Perhaps if we were public health professionals who spent our time studying such things, we might have been prepared. But leadership development in the business world doesn’t include training in reading crystal balls, tarot cards, or tea leaves.
While we can’t predict the future, here at the Institute for Corporate Productivity (i4cp) we have the next best thing—resident futurist Jay Jamrog. In this first of a two-part interview, Jay shares a few of the strategies he uses to focus forward, his thoughts on the future of work, and the skills leaders will need to drive post-pandemic business success.
Jay, what are you keeping an eye on at present when you’re trying to imagine what the future might bring for organizations?
Right now, I’m watching the pandemic to see how it will play out. Will we get a second wave because businesses have opened early and people aren’t following social distancing guidelines and wearing masks? Will we have adequate hospital space, personal protective equipment, ventilators, and people to care the ill? Will drug therapies or a vaccine be available to help reduce the death toll? There seems to be some progress there and that will make a big difference on the impact.
A second wave would hit our economy hard. It will be tougher to recover and the effects will be more profound. So, at present, I am looking at a timeframe of six months to a year, watching projections about the pandemic and how well are we prepared for it—or not. There’s still a lot of uncertainty there.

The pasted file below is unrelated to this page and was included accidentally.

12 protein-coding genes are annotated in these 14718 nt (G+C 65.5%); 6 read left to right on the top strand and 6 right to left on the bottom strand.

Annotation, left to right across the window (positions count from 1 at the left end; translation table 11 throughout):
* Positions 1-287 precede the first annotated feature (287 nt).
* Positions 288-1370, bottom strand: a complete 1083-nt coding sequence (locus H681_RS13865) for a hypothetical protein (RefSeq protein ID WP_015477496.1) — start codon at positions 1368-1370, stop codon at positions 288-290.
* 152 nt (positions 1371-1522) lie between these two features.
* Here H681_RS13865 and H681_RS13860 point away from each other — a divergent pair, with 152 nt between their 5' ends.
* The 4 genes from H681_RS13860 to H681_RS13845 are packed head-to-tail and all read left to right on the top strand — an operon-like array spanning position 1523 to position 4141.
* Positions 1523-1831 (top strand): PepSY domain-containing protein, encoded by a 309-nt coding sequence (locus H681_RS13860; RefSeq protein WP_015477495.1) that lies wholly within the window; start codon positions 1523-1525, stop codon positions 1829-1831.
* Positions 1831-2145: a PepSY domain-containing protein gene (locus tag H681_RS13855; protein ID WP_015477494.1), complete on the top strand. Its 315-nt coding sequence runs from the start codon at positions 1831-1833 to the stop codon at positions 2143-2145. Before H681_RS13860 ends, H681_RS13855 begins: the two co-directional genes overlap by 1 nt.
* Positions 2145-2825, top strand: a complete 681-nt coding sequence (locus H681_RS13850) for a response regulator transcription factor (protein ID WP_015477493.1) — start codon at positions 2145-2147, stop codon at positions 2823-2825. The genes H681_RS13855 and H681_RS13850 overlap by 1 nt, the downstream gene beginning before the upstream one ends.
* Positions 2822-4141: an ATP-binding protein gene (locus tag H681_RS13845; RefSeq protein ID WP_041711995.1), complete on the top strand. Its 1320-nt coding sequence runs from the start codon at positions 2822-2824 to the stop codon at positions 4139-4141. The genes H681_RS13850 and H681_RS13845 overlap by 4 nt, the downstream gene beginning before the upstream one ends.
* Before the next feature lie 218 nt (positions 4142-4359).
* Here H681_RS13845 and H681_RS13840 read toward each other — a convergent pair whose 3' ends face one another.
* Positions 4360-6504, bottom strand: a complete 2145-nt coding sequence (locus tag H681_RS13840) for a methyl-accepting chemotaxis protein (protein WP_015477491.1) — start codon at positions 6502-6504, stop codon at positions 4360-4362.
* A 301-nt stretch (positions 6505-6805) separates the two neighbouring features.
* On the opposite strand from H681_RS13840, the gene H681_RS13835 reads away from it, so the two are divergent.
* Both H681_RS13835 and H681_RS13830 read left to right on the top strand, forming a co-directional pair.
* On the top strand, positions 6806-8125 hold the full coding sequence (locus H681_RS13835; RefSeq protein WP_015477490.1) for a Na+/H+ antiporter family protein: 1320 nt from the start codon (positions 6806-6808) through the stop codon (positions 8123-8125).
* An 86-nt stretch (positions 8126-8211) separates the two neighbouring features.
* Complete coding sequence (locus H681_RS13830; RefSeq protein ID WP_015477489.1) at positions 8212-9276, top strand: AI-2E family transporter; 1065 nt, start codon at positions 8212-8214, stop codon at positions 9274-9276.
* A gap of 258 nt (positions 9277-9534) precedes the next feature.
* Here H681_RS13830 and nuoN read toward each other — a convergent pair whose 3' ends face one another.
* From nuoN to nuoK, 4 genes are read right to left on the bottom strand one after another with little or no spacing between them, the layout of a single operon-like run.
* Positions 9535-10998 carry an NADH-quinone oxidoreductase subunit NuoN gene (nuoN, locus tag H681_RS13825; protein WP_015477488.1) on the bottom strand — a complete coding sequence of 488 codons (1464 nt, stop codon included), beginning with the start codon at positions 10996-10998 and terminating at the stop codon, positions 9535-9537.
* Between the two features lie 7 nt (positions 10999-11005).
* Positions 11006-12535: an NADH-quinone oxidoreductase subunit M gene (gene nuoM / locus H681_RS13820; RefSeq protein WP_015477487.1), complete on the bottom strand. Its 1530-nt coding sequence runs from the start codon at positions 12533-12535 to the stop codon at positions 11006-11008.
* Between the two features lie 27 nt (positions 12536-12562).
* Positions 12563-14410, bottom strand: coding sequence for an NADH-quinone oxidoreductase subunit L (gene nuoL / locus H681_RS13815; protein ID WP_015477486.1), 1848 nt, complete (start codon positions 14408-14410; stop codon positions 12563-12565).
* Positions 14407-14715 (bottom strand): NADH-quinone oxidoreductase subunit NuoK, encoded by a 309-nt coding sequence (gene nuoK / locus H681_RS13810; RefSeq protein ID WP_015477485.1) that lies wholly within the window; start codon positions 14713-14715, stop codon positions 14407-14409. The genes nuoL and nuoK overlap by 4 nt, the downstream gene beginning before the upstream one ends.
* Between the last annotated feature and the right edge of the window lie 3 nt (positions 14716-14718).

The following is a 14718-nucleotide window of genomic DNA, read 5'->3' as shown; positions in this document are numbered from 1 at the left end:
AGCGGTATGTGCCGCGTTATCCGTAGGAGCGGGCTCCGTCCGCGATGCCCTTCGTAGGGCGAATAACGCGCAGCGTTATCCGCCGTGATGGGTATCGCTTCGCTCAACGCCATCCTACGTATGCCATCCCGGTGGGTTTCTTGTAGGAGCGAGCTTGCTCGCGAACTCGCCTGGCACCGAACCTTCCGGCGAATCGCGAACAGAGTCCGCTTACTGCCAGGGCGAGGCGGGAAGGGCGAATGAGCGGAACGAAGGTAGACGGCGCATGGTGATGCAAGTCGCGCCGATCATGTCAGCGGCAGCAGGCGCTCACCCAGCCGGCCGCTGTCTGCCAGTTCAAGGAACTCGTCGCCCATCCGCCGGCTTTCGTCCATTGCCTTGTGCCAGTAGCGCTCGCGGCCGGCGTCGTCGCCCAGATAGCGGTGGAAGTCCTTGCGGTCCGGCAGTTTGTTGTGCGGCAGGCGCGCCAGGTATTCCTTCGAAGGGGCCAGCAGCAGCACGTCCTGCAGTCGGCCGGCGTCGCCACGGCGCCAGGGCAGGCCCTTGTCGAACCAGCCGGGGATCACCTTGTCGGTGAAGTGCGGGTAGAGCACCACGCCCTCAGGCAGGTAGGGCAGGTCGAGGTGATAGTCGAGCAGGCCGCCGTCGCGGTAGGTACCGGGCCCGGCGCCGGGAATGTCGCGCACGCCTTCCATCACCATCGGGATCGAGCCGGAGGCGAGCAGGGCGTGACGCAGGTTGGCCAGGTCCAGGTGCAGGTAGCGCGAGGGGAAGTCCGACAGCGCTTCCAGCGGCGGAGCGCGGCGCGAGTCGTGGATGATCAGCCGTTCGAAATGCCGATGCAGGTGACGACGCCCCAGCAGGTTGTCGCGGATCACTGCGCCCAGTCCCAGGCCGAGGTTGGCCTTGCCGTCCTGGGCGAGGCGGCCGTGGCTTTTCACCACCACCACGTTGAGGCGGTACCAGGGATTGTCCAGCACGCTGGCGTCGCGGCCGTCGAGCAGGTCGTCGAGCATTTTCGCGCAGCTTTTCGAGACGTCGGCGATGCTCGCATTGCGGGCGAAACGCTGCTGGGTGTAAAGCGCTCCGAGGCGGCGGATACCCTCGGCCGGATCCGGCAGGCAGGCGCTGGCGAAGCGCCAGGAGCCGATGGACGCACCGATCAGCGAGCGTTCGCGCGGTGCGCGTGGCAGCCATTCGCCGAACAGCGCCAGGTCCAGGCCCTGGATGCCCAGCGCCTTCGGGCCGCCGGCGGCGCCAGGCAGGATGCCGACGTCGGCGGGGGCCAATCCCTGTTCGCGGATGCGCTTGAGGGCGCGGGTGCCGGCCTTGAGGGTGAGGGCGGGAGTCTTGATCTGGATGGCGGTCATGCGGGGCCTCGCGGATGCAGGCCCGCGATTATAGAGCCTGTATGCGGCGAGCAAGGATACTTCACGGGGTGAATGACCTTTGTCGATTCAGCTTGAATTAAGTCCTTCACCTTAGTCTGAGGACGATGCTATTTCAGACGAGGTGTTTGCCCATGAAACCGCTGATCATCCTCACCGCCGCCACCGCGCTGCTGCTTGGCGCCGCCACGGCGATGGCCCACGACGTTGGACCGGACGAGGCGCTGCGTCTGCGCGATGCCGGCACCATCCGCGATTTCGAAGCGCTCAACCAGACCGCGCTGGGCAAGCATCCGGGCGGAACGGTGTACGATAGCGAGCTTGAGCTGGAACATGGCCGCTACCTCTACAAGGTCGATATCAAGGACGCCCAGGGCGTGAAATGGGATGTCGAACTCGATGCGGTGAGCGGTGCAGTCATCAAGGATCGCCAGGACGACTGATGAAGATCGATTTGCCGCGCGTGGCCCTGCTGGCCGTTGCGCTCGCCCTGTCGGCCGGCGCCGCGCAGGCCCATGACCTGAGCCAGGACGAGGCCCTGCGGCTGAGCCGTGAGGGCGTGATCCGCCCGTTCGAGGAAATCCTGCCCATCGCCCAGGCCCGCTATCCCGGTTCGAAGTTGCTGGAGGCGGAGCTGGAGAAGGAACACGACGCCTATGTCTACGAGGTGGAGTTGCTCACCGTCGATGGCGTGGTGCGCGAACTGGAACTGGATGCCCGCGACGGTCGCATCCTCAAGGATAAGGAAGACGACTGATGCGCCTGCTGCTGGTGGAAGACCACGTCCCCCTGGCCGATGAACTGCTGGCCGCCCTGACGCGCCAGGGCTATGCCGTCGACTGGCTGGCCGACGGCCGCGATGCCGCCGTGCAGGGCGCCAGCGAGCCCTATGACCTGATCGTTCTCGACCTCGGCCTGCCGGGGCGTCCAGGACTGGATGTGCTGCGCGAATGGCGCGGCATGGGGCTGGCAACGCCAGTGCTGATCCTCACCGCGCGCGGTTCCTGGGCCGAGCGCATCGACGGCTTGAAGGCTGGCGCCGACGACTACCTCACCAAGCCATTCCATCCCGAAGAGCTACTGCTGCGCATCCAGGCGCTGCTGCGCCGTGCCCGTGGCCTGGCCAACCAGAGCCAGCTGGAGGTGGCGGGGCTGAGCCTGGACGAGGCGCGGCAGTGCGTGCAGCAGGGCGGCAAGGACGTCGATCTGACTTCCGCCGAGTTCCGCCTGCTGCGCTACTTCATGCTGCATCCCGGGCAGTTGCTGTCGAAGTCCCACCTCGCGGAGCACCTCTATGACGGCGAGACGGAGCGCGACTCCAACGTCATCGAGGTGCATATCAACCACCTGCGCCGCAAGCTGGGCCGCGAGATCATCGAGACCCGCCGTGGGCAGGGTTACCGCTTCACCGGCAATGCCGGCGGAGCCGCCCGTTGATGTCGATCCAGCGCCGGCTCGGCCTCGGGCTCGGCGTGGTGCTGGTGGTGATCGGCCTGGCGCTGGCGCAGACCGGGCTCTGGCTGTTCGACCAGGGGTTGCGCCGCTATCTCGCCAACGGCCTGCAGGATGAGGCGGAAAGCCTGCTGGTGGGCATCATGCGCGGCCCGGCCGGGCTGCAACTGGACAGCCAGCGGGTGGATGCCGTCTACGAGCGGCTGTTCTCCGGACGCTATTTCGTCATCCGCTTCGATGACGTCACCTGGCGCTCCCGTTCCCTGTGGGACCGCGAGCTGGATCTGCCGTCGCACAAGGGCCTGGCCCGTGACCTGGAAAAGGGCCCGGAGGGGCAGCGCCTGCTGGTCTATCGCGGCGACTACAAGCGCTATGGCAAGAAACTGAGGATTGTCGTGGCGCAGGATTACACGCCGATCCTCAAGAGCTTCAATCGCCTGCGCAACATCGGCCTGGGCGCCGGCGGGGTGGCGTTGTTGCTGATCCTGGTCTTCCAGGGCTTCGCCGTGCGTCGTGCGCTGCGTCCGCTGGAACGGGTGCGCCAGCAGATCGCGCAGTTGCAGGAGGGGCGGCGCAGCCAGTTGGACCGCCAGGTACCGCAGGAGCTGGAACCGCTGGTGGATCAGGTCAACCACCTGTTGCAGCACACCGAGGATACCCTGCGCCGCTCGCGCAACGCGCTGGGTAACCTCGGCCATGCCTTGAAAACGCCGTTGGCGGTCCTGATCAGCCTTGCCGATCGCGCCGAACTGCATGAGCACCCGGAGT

I’m also watching technology. During the first few months of the pandemic we had expanded interest and huge growth in technology. Not only in Zoom and telemedicine apps, but a big jump in general. That acceleration, with the continued influences of AI and machine learning, will have an impact on how we look at the future and what work is going to look like.
Technology helps us gather data to create information needed to make better decisions it. It also has a tremendous way of helping us be more efficient. But where is effectiveness going to come from? It will take humans to process the information that technology provides and to make good decisions going forward.
So even though technology is seeing rapid acceleration, humans will still be the critical decision-makers. What does that imply for business leaders and others when we think about what we need to be learning now?
The human being’s role in the mix is important because the information we get by applying technology is only as good as the data that we put in. So, people must constantly monitor data inputs and ensure its integrity.
On the back end, we’ll need to have the ability to look at the information we’re receiving and understand the stories that data is telling us. Then we can make better decisions. Data analysis skills and the ability to discern the stories underlying the data will be vital.
Beyond that, leaders will need to know how to connect disparate bits of information. When data about the customer says one thing, data about the market says another, and information about what the competition is doing tells us something else, you have to digest that information and link it together to understand what it means for your business.
It’s challenging to develop the skills needed to look at seemingly unrelated pieces of information and put them together to support strategizing and decision-making.